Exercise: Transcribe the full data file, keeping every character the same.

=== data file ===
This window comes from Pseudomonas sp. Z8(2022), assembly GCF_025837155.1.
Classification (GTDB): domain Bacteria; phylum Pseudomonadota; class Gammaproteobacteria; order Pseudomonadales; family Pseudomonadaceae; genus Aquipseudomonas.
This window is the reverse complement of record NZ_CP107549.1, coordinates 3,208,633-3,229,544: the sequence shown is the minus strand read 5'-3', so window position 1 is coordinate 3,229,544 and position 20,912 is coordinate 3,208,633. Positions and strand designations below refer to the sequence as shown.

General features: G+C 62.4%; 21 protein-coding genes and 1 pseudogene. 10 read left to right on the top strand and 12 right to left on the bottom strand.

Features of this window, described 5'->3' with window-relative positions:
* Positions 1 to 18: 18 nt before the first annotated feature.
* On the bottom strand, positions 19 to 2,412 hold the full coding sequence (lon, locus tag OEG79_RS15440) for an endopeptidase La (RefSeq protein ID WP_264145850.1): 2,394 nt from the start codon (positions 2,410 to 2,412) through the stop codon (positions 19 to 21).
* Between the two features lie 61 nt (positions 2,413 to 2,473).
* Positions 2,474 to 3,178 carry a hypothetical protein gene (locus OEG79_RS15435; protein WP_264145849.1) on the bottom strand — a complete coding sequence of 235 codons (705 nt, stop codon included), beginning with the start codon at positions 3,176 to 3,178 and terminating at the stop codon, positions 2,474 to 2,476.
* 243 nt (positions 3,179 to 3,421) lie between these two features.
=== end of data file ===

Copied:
This window comes from Pseudomonas sp. Z8(2022), assembly GCF_025837155.1.
Classification (GTDB): domain Bacteria; phylum Pseudomonadota; class Gammaproteobacteria; order Pseudomonadales; family Pseudomonadaceae; genus Aquipseudomonas.
This window is the reverse complement of record NZ_CP107549.1, coordinates 3,208,633-3,229,544: the sequence shown is the minus strand read 5'-3', so window position 1 is coordinate 3,229,544 and position 20,912 is coordinate 3,208,633. Positions and strand designations below refer to the sequence as shown.

General features: G+C 62.4%; 21 protein-coding genes and 1 pseudogene. 10 read left to right on the top strand and 12 right to left on the bottom strand.

Features of this window, described 5'->3' with window-relative positions:
* Positions 1 to 18: 18 nt before the first annotated feature.
* On the bottom strand, positions 19 to 2,412 hold the full coding sequence (lon, locus tag OEG79_RS15440) for an endopeptidase La (RefSeq protein ID WP_264145850.1): 2,394 nt from the start codon (positions 2,410 to 2,412) through the stop codon (positions 19 to 21).
* Between the two features lie 61 nt (positions 2,413 to 2,473).
* Positions 2,474 to 3,178 carry a hypothetical protein gene (locus OEG79_RS15435; protein WP_264145849.1) on the bottom strand — a complete coding sequence of 235 codons (705 nt, stop codon included), beginning with the start codon at positions 3,176 to 3,178 and terminating at the stop codon, positions 2,474 to 2,476.
* 243 nt (positions 3,179 to 3,421) lie between these two features.